Greyhound Lines, Inc.: This huge bus line offers transportation across many of the cities in America. Greyhound offers a number of advantages for transportation. The cost remains relatively low, especially compared to airfare or to reach the same destinations. Many people enjoy taking the longer, slower route because they can take in the scenery and get a taste of local culture as they move through the area. Greyhound boasts 1,700 buses in its lines, and claims safety as a top priority. Each bus also has an environmentally friendly design that helps reduce emissions.
Unfortunately, in spite of the line’s decision to prioritize safety, Greyhound bus accidents still happen. The Federal Motor Carrier Safety Administration’s annual Large Truck and Bus Crash Facts report doesn’t track Greyhound accidents specifically, but in one recent year it found more than 15,000 total accidents involving more than 16,000 buses that led to serious injuries. According to USA Today, while the U.S. Department of Transportation gave Greyhound its highest possible rating, in two recent years Greyhound buses were in 102 crashes that caused three deaths and 57 injuries.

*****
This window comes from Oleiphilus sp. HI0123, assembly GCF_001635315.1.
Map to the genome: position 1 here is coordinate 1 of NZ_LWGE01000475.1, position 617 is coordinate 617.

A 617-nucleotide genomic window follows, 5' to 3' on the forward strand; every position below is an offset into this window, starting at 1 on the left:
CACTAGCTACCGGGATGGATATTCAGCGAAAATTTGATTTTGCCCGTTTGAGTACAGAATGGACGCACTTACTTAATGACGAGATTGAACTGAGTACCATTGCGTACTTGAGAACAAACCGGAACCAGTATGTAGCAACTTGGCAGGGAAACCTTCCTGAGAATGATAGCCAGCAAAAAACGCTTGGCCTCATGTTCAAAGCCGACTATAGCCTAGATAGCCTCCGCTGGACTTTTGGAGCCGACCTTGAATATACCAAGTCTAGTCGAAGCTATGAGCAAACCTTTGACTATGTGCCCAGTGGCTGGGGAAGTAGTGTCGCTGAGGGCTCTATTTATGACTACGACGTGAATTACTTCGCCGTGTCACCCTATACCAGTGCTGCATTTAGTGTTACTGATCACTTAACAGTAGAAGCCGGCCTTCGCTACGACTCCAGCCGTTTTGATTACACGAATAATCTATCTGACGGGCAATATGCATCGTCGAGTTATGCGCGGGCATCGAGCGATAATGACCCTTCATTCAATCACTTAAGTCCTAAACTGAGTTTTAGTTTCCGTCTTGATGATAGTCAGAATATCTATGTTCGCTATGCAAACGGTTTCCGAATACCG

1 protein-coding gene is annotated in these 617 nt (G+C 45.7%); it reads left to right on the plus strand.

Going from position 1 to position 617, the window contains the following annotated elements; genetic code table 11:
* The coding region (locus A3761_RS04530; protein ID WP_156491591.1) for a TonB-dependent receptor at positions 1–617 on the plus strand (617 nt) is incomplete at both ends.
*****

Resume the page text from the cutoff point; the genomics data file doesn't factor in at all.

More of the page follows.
Not all of those accidents involved Greyhound buses. If you suffer injuries in a Greyhound accident, do you know what to do next? Working with a lawyer can help provide the legal support you need following a bus accident.
Typical Injuries From Greyhound Bus Accidents
Most of the buses in the Greyhound line, and all of the new buses, now contain seat belts. Seat belts in all motor vehicles help prevent or decrease passenger injury. Seat belts help reduce injury but they cannot protect every occupant from trauma. Some passengers may still experience severe injuries, including: